Although I didn’t quite know what it all meant — even though the focus of the E-Lit 3.0 course that I am watching from afar is all about data tools and data analysis, so much of it is beyond me right now — Greg’s visualization looked pretty cool.

After looking at it for some time, I thought, this is a game board. Then I thought, this needs to be a comic.

So I made a comic, for Greg. The game might yet come …

Peace (in the frame),
Kevin

Even More Maps of the Internet (student view)

More Internet Maps

I continue to be intrigued by how my sixth grade students “Map the Internet” by artistically representing themselves to technology. This is a riff off Kevin Kelly’s The Internet Mapping Project. Two more classes did this activity this week.

These are some I shared last week:

Internet Mapping Project 2018

Peace (in nodes),
Kevin

Picture Book Review: The Nantucket Sea Monster (A Fake News Story)

I am at in the middle in our Digital Life unit with my sixth graders, and the one component that I am adding to and beefing up in the last few years is a “critical digital media” component, with a focus on the veracity of news. I’ve been searching for a good book that might introduce the topic in an interesting way, and came across the perfect picture book and tale: The Nantucket Sea Monster (A Fake News Story) by Darcy Pattison and Peter Willis.

This true story of fake news takes place not too too far from where I teach (Nantucket is a few hours east and then a ferry ride) but I know plenty of kids know where Nantucket is and some have even visited or vacationed there (my wife and I had our honeymoon there).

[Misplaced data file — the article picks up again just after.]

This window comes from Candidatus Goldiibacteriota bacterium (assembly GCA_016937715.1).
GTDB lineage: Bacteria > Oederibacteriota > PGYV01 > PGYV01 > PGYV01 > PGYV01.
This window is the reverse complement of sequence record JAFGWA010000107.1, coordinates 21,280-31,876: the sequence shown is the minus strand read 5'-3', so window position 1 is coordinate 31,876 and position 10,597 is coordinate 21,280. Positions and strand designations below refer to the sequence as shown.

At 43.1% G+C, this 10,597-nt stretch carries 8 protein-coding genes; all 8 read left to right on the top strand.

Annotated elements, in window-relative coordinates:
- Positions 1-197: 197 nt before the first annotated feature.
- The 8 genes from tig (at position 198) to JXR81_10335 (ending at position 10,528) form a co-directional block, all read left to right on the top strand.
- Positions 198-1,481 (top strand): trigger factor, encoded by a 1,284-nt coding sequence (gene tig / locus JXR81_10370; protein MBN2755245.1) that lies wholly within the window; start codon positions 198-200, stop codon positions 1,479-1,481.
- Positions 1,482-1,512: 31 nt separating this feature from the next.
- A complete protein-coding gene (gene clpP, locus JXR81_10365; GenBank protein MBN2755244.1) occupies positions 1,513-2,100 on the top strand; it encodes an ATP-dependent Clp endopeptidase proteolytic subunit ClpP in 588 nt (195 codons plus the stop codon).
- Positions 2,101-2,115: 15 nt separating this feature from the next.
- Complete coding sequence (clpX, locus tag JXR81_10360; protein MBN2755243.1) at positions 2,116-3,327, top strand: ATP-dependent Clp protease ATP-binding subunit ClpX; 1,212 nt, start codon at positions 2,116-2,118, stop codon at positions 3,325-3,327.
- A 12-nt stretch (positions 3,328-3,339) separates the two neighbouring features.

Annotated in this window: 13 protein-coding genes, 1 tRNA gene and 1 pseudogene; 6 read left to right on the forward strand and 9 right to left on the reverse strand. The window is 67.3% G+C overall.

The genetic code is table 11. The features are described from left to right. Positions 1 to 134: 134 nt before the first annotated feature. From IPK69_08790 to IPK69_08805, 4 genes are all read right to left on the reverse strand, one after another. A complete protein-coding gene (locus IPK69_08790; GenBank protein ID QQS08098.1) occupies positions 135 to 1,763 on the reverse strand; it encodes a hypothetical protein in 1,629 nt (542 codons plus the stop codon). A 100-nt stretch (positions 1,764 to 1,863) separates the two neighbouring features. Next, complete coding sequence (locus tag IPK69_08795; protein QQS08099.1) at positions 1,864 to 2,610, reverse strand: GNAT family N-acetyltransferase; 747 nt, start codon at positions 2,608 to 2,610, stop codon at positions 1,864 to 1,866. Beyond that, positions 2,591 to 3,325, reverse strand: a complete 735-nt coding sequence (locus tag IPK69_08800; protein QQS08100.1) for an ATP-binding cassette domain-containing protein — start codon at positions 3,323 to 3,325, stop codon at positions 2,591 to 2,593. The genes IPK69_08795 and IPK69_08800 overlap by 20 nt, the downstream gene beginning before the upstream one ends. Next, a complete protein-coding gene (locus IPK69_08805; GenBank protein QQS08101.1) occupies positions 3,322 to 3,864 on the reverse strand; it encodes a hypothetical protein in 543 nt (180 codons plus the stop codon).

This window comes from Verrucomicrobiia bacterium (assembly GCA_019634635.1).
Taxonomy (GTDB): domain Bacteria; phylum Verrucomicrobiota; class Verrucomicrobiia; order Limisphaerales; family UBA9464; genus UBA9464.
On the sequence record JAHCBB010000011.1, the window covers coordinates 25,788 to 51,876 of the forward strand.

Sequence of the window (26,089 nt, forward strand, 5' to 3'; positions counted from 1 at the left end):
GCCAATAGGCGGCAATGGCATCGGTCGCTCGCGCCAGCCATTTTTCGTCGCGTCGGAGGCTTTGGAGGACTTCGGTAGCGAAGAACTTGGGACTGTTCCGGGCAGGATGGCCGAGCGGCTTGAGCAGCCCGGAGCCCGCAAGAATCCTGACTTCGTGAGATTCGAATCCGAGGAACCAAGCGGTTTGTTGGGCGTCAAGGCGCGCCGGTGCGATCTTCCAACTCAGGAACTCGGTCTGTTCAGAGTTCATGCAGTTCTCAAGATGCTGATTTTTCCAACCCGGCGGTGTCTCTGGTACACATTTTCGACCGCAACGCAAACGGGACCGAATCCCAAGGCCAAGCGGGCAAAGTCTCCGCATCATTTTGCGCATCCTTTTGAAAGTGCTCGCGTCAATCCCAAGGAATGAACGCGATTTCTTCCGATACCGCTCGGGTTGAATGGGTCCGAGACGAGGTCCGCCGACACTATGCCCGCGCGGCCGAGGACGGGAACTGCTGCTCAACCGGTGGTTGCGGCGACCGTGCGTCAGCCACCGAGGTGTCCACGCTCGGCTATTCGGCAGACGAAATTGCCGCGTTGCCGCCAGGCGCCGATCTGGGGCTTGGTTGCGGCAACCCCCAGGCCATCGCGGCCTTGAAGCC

The book centers on 1937, when an elaborate spoof of the public — the newspapers, some department stores and a few locals were all in kahoots on it — unfolded in the newspapers, first locally and then nationally. It had to do with the sighting of a monster in the fishing waters of Nantucket, and the curiosity and fears that came from it. The newspapers printed “authentic” accounts of sea monster sightings and spun the story from different angles.

Finally, the collaborators let the public in on their joke — an elaborate stunt by a local balloon maker getting ready for Thanksgiving Macy’s Parade. The monster was inflatable.

The picture book story is helpful for framing a discussion about Fake News because it points to gullibility of readers, responsibilities of the media outlets, and the way businesses use these elements to market products or information. I’ll also reference the use of radio in the War of the Worlds broadcast in 1938 (a year after the Nantucket incident).

Cut to modern day and the political use of news items and news outlets as rhetorical arms. Our work in the classroom is to make visible as much of the fake news phenomenon as possible and give them strategies for considering source and material for what we call “news” these days.

All in all, I recommend The Nantucket Sea Monster (A Fake News Story)While its reading audience might be younger than my sixth graders, I am always bringing different picture books to the classroom, and this one is a gem.